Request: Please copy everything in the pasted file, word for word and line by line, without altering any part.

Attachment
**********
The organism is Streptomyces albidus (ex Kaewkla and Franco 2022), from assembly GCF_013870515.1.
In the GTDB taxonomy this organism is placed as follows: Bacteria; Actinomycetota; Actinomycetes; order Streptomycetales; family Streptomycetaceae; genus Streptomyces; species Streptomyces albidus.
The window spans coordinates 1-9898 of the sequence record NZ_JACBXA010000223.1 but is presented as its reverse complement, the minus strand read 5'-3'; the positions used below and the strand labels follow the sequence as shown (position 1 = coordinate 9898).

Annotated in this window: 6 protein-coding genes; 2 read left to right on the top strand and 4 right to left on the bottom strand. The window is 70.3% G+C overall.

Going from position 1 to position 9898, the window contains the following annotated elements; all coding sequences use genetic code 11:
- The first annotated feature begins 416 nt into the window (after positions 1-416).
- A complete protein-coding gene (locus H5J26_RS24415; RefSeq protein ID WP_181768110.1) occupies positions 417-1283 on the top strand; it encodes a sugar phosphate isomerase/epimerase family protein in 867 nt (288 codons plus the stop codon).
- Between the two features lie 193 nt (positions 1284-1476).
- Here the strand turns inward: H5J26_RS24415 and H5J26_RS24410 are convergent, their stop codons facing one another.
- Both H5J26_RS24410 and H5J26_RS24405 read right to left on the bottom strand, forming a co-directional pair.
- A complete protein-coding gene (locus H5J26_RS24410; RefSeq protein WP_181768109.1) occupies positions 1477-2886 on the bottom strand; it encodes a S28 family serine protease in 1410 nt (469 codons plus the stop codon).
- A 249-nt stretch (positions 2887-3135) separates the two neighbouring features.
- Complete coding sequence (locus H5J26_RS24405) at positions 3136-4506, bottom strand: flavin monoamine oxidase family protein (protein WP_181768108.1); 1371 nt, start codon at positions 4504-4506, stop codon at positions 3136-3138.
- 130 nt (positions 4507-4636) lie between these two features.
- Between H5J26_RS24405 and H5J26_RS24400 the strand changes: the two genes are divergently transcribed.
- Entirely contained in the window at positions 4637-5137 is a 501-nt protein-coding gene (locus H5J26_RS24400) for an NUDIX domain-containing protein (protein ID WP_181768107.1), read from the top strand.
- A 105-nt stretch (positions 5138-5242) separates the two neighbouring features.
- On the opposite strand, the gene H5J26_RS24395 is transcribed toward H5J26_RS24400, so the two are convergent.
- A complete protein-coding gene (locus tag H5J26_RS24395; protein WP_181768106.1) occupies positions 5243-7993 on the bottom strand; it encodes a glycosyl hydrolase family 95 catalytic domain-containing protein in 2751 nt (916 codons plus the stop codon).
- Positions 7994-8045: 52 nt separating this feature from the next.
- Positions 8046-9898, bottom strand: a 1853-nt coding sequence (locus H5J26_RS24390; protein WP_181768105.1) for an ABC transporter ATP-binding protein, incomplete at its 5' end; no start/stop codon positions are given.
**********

The organism is Streptomyces albidus (ex Kaewkla and Franco 2022), from assembly GCF_013870515.1.
In the GTDB taxonomy this organism is placed as follows: Bacteria; Actinomycetota; Actinomycetes; order Streptomycetales; family Streptomycetaceae; genus Streptomyces; species Streptomyces albidus.
The window spans coordinates 1-9898 of the sequence record NZ_JACBXA010000223.1 but is presented as its reverse complement, the minus strand read 5'-3'; the positions used below and the strand labels follow the sequence as shown (position 1 = coordinate 9898).

Annotated in this window: 6 protein-coding genes; 2 read left to right on the top strand and 4 right to left on the bottom strand. The window is 70.3% G+C overall.

Going from position 1 to position 9898, the window contains the following annotated elements; all coding sequences use genetic code 11:
- The first annotated feature begins 416 nt into the window (after positions 1-416).
- A complete protein-coding gene (locus H5J26_RS24415; RefSeq protein ID WP_181768110.1) occupies positions 417-1283 on the top strand; it encodes a sugar phosphate isomerase/epimerase family protein in 867 nt (288 codons plus the stop codon).
- Between the two features lie 193 nt (positions 1284-1476).
- Here the strand turns inward: H5J26_RS24415 and H5J26_RS24410 are convergent, their stop codons facing one another.
- Both H5J26_RS24410 and H5J26_RS24405 read right to left on the bottom strand, forming a co-directional pair.
- A complete protein-coding gene (locus H5J26_RS24410; RefSeq protein WP_181768109.1) occupies positions 1477-2886 on the bottom strand; it encodes a S28 family serine protease in 1410 nt (469 codons plus the stop codon).
- A 249-nt stretch (positions 2887-3135) separates the two neighbouring features.
- Complete coding sequence (locus H5J26_RS24405) at positions 3136-4506, bottom strand: flavin monoamine oxidase family protein (protein WP_181768108.1); 1371 nt, start codon at positions 4504-4506, stop codon at positions 3136-3138.
- 130 nt (positions 4507-4636) lie between these two features.
- Between H5J26_RS24405 and H5J26_RS24400 the strand changes: the two genes are divergently transcribed.
- Entirely contained in the window at positions 4637-5137 is a 501-nt protein-coding gene (locus H5J26_RS24400) for an NUDIX domain-containing protein (protein ID WP_181768107.1), read from the top strand.
- A 105-nt stretch (positions 5138-5242) separates the two neighbouring features.
- On the opposite strand, the gene H5J26_RS24395 is transcribed toward H5J26_RS24400, so the two are convergent.
- A complete protein-coding gene (locus tag H5J26_RS24395; protein WP_181768106.1) occupies positions 5243-7993 on the bottom strand; it encodes a glycosyl hydrolase family 95 catalytic domain-containing protein in 2751 nt (916 codons plus the stop codon).
- Positions 7994-8045: 52 nt separating this feature from the next.
- Positions 8046-9898, bottom strand: a 1853-nt coding sequence (locus H5J26_RS24390; protein WP_181768105.1) for an ABC transporter ATP-binding protein, incomplete at its 5' end; no start/stop codon positions are given.